I acquired my nearly zero miles Peugeot mixte when it was put out in the trash - because ANY French made bike is a problem bike if you aren't in France (Behrman rode a Peugeot, but he lived in Paris). The bike had negative value to its former owner in terms of making it a rider again.

    You would have been better off buying a Japanese made Schwinn (the best bikes for the money ever made anywhere, anytime. Garage queens available for 50 bucks or less), but you wanted a French bike and so mentally denigrate the problems - like having to have a new stem taken down.

    And any 28 year old bike, even one still in the box, needs a complete rebuild and all of its rubber replaced. The cost and trouble of this has to be held against simply buying a new one and riding it away - with a warranty.

    If you can't do the work yourself this can be prohibitive. Even if you CAN do the work yourself it can prohibitive - especially if it's a French bike. I'm going to have to pop 60 bucks just for a crank puller (For some reason I never worked on Stronglight outside of a shop setting back in the day).

    So the primary reason for buying a used bike is because, for whatever reason, you have to have THAT bike; and they don't make them anymore (if you find something you like buy two, because they'll stop making them) - so you put up with the problems and get on with it.

    Someone's got an XO-1 on ebay right now that's close enough that I could just pick it up in person. The reserve is $1000, the Buy Now $2200. He's got no bids. It's nearly mint. I'd like the bike, I have the money, but I'm not going to bid.

    Because I can buy a one brand new for that kind of money (although it will be labeled "Sam Hillborne" rather than XO-1).

  21. kfg said...
    "...And any 28 year old bike, even one still in the box, needs a complete rebuild and all of its rubber replaced. The cost and trouble of this has to be held against simply buying a new one and riding it away - with a warranty. "

    I agree with you. The only reason I bought in the past (and would buy again) any vintage bike, is if it is impossible to get a modern version of said bike with the characteristics I like remaining. I bought my Motobecane mixte because there are no modern lugged mixtes with twin lateral stays. VO has recently begun making one, and at a very reasonable price too, but there are some things about the design I don't like. In the end I did end up getting a new mixte - a custom frame by Royal H. Cycles - because I essentially wanted a comfortable touring bike and the Motobecane Mirage is not built like one. When my custom mixte is built up, I will sell the vintage Motobecane and will probably brake even or lose a bit of money. It was worth it for having ridden it all Summer and Fall.

    Same reasoning with my Raleigh DL-1 Lady's Tourist: You just can't get that bike today. The Pashley and the Dutch bikes are not the same. The DL-1 has a magic geometry that seems to be heaven-sent for my body. But if Mike Flanigan manages to pull off his experimental project of building a DL-1 replica? And slaps some beautiful deco lugwork on it? Well, I'll probably be weeping and selling all my possessions to buy it. Well, maybe not. But you get my point.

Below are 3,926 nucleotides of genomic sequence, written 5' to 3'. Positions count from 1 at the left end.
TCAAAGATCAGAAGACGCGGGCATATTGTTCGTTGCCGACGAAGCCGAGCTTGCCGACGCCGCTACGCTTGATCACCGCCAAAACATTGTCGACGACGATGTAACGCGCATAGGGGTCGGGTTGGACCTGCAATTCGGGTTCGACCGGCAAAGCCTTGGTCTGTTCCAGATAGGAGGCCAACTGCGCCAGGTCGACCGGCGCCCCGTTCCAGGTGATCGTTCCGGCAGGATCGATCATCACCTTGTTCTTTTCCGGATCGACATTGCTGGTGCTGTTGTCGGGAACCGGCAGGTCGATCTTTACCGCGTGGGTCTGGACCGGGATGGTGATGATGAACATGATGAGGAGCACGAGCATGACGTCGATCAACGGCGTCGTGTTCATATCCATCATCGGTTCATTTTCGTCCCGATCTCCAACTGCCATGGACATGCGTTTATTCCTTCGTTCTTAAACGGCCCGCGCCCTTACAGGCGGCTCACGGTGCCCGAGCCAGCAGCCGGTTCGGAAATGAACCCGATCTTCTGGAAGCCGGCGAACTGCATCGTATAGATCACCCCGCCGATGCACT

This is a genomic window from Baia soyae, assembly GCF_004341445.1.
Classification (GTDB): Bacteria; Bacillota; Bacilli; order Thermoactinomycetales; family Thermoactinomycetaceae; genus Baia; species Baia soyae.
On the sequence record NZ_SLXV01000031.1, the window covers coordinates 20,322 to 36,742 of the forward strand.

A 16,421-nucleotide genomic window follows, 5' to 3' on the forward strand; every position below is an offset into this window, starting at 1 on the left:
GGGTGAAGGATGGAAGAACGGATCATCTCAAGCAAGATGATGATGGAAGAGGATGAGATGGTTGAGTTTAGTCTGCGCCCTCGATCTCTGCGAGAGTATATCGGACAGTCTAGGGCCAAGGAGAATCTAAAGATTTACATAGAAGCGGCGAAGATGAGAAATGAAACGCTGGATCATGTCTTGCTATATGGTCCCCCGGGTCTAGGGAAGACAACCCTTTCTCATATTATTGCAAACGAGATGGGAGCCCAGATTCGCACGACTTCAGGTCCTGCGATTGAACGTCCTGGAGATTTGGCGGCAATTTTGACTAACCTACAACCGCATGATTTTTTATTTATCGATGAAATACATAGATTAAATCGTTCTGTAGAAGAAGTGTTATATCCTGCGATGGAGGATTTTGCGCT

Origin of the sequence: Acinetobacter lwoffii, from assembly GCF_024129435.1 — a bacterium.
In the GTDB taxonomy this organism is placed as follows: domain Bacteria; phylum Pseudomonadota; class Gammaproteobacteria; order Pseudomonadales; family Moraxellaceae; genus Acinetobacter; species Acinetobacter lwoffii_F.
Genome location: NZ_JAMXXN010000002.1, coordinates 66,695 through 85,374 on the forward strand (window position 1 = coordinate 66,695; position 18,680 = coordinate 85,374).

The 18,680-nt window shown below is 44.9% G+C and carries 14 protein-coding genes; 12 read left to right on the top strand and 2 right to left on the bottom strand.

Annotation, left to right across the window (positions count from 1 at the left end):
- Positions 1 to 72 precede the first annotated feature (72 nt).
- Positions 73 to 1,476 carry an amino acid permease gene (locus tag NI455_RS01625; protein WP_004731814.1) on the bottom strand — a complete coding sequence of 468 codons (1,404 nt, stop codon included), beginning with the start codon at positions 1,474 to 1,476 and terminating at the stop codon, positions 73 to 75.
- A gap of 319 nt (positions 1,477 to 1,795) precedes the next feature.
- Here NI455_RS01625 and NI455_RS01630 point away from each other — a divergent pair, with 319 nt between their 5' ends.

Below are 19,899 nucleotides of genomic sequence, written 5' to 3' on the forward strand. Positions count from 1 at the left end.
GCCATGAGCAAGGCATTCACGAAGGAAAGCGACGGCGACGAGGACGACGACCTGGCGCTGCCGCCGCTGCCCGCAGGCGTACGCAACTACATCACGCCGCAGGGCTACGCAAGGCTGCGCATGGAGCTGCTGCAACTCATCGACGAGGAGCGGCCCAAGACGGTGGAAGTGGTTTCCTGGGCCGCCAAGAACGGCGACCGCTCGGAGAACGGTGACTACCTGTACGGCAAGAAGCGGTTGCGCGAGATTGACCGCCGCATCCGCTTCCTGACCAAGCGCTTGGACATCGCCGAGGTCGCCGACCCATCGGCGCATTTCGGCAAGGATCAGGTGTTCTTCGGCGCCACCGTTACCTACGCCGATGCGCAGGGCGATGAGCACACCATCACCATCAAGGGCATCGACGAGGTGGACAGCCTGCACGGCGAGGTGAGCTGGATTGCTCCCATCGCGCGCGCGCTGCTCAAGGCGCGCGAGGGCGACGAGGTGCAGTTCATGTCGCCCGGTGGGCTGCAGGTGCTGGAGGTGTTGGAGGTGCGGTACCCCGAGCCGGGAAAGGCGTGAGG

As for the Sam Hillborne... Interesting that you bring that up. I will mysteriously leave it at that for now.

  22. " . . .there are some things about the design I don't like."

    Things I miss - lugs; 120mm rear axles; quality single pivot side pull brakes; straight crank arms; racing bikes that aren't sized for midget baboons; and don't have some wacko new bottom bracket "standard;" enough spokes; quill stems; friction shifting - from the down tube.

    Things I don't miss - hubs gears with "neutral"; patching and gluing sewups.

    Things I'm glad about - The resurgence in wide availability of high quality one speed stuff.

    "Sam Hillborne... Interesting that you bring that up."

    What; you think that was a coincidence? Tube? Tootpaste. Toothpaste? Tube.

  23. kfg, i forgot to mention that in my earlier post-- yes, mark stonich makes a *wonderful* cotter press to go with his machined cotters. i have it. i also have his excellent fixed cup tool. it confounds me why more LBSs don't have reasonably inexpensive tools as these for specific needs that aren't too esoteric. even the LBSs that are purported vintage bike specialists now resort to bludgeoning cotters with sledge hammers. do vintage bikes deserve such barbaric treatment??!!

  24. ". . . do vintage bikes deserve such barbaric treatment?"

    Fortunately, or unfortunately depending on how you look at it, I've only been working on BMA/6 and Taiwan "Raleigh" level cottered crank bikes of late, as my Robin Hood was stolen years ago and I haven't been able to snag a replacement. I'm afraid I'll probably just end up throwing a Sunrace Sturmey on a Chinese aluminum U frame. More money for less swank, but it'll go.

  25. try biking in North Dakota in the winter. It's a whole different monster than the NE.


Post a Comment